Friday, November 3, 2017

Richie Plass: Honor by Insult

Maura Anderson

On Wednesday, November 1, students settled in to their seats in Schoonover 145 as Richie Plass, an advocate for Native American rights began his conversation with the mediator of this week's 90 Minutes discussion.

Plass started the talk with a little introduction of his past and a story that he remembers as one of the first times he felt the prejudices against Native Americans. Born and raised near Green Bay, Wisconsin, Plass lived on the Menominee Indian Reservation. He went to a high school with a high population of Native Americans (who he noted were the best athletes), and in the winter of 1968, his school principal asked him if he would dress in traditional Indian garb and act as the school's mascot for the basketball team.

Plass had been dancing since he was around 3 years old, and was immediately turned off by the idea of being used as a trivial mascot. After he spoke to others on the reservation, he agreed to do it, but with the advice of his tribe's chief in mind, who told him to go ahead and do it, provided that he didn't wear any sacred garments. If they wanted an Indian, the chief said, give them the most Hollywood Indian possible.

The first two basketball games went perfectly, with cheers and applause aplenty, but things changed when Plass traveled with the team to an away game. Fans from the opposing team laughed, yelled slurs, spit on him, and threw trash at him until he had to run out of the gym. Obviously, that was Richie Plass' last time as an Indian mascot.

This experience shaped the opinions he has now on Native American rights. For years, Plass has fought against the problematic and offensive misuse of Native American names and imagery. Sports mascots are one of the biggest and most obvious grievances. Plass once wrote to the Cleveland Indians about their team name and mascot Chief Wahoo, and was ignored. He wrote them again, asking if they would be open to keeping their brand, but also using one half of 1 percent of their profits from their Chief Wahoo gear to create a scholarship for Native American students in Ohio. They said that they couldn't possibly afford to make such a deal.

The answer that most perpetrators of this racist misuse give is that their team names and imagery are "honoring" Native Americans. This is not the case, according to Plass, as many of the names have no real Native connection. For instance, the Kansas City Chiefs are named after their old mayor, whose nickname was Chief. The Chicago Blackhawks are named after the founder's military unit. The Washington Redskins have spewed the "honor" line again and again, but Plass asks how they would feel if they named their team the "Jews" after their founder's heritage.

This supposed honor is not reflected in the way that the United States treats Native Americans. In the 1950s and 1960s, the American government started terminating tribes, meaning that they lost their official "Native American" status. This caused the Menominee tribe to sell much of the pristine land and lakes on their reservation, which was developed as a vacation destination. Once white people started moving into their luxury condos, they told the Menominee that they were not allowed to fish or hold sacred ceremonies on the land anymore, because it "didn't belong to them."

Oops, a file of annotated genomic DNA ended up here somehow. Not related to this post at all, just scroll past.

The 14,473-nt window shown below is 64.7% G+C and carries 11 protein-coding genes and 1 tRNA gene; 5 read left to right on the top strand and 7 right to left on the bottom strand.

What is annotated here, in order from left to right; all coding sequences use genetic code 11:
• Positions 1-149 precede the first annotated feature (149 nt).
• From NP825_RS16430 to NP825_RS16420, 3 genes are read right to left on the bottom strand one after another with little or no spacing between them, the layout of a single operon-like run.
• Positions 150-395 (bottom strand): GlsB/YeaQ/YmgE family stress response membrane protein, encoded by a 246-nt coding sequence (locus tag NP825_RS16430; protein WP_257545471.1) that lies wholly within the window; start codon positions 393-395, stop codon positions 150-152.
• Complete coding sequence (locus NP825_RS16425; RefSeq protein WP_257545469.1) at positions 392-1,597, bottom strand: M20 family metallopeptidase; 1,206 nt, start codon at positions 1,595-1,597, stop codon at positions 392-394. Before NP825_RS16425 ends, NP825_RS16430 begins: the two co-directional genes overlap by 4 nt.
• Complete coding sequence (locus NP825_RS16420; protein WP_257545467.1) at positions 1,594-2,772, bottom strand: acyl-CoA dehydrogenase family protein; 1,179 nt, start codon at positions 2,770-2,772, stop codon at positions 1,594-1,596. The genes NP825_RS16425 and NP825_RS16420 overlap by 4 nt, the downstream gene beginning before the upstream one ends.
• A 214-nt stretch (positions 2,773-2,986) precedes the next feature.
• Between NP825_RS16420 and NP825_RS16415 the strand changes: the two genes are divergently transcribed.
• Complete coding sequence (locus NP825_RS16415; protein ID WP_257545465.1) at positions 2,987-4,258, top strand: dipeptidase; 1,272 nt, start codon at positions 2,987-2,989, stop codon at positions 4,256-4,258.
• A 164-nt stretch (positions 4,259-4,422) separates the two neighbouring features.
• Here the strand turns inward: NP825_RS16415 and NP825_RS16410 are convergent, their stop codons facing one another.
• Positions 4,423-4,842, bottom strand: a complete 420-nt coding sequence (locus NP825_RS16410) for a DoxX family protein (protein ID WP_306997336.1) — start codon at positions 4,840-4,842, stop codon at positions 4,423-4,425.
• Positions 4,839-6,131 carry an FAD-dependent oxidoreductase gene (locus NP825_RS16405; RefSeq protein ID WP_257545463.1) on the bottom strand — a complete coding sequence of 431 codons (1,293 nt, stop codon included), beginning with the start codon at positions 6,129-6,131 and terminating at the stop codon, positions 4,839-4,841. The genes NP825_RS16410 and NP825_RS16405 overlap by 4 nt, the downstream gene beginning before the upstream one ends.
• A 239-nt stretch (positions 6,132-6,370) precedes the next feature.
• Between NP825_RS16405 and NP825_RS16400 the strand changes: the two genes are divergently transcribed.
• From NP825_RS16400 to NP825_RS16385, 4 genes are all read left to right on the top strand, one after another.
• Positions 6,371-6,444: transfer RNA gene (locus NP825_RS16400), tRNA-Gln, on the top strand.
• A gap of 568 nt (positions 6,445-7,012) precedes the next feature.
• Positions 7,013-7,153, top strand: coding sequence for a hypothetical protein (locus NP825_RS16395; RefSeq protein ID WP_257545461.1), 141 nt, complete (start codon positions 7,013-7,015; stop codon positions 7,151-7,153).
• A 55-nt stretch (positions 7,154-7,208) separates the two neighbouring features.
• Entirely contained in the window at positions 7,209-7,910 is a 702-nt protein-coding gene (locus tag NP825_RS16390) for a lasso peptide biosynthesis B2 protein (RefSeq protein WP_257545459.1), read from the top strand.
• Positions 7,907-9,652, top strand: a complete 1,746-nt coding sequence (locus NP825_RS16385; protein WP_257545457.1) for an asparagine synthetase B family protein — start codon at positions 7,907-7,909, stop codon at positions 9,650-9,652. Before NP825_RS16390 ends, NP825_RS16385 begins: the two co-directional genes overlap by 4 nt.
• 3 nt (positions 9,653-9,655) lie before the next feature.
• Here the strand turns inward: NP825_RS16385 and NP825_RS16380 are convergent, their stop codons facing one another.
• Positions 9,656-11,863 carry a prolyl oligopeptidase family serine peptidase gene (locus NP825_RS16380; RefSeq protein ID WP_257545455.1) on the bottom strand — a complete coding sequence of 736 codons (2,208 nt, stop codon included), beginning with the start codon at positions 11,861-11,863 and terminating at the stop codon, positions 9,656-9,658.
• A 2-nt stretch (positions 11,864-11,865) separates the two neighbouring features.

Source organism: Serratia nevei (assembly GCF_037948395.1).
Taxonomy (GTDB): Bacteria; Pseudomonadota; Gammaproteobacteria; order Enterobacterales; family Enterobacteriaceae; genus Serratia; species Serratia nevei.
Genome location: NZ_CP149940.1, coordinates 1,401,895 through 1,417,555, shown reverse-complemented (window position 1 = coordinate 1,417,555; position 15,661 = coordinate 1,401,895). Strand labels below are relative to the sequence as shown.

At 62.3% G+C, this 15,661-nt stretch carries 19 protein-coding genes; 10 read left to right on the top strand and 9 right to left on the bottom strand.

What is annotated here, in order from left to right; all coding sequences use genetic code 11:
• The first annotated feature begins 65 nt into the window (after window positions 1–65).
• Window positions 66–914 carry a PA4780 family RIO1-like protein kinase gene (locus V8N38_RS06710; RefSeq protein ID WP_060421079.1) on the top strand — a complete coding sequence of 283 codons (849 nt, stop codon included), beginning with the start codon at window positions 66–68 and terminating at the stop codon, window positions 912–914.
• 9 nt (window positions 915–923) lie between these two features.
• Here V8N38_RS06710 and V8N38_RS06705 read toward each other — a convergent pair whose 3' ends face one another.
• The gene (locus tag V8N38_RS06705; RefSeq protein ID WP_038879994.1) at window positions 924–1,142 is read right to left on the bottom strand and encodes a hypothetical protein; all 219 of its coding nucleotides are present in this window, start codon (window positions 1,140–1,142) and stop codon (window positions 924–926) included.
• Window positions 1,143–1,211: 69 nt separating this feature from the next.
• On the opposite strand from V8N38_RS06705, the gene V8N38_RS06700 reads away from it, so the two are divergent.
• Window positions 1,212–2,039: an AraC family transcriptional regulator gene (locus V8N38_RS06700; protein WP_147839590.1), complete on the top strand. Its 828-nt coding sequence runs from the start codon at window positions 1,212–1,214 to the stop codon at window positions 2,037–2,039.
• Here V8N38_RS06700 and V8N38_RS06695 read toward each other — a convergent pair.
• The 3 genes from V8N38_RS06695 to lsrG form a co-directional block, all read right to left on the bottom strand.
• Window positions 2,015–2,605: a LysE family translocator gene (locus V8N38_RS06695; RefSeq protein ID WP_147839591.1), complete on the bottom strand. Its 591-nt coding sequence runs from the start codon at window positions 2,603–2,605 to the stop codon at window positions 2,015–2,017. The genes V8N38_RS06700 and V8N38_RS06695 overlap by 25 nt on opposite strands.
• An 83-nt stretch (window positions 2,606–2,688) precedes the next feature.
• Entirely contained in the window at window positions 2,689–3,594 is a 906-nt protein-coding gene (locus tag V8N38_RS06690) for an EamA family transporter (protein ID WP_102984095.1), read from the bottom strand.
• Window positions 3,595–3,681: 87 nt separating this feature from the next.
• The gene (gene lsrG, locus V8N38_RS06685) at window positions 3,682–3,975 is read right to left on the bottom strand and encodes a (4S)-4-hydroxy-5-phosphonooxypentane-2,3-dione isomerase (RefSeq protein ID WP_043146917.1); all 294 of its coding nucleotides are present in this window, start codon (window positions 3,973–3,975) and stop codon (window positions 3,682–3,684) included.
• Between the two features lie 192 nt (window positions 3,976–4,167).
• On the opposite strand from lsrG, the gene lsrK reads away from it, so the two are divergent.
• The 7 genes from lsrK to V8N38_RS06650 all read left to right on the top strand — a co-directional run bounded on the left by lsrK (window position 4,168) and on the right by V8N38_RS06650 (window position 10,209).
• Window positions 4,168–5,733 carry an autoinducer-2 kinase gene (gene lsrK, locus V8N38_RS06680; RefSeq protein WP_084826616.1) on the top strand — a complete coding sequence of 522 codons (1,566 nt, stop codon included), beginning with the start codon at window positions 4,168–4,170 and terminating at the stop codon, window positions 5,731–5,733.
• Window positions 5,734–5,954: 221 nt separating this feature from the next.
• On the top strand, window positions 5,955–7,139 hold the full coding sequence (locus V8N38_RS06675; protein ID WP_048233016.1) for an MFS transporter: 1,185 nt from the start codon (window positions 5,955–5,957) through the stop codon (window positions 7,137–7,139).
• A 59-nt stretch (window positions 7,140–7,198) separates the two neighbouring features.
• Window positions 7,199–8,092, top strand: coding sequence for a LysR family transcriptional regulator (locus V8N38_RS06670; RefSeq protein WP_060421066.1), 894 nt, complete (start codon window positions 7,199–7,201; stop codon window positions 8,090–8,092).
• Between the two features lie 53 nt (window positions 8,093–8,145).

In 1973, the Menominee tribe regained their Native American status, meaning that in 1968, when Plass was his school's mascot, he wasn't even legally an "Indian." Plass remarked that "we are not marketable, but our images are."

To truly honor Native Americans, and all people, for that matter, Plass urged the room to keep an eye out. Ask questions, always, about everything, he exclaimed. Why is there an Indian image on that jersey? On that pack of cigarettes? Plass admitted that he too, has jumped to conclusions and stereotyped people, sharing a story about a young blonde girl he met at Penn State who he later learned was a Palestinian immigrant going to college to support her family back home. To combat these snap judgments, he said, we must admit our shortcomings and open up to people.

Plass also offered the following advice on acceptance and responsible communication:
  • To get people to care about something, tell the truth. 
  • "It's just as easy to be nice in the world as it is to be a jerk."
  • Welcome different opinions and discuss different perspectives. 
  • Don't ever be afraid to challenge your teachers, professors, or people in power.
  • If you're quick to draw and you call someone a name, be able to justify it.
  • As media, cover Native American issues and successes, not just crimes. 
  • The most powerful weapon in America is a blank piece of paper, because what the government or media writes there is the "truth." Act accordingly. 
To see how to truly honor a Native American, watch this video about the funeral of Marine Corporal Brett L. Lundstrom's military funeral. When I asked Plass why Native Americans have a higher rate of military involvement, he told me that they know the value of their sacred land, and are accustomed to doing what it takes to protect it.

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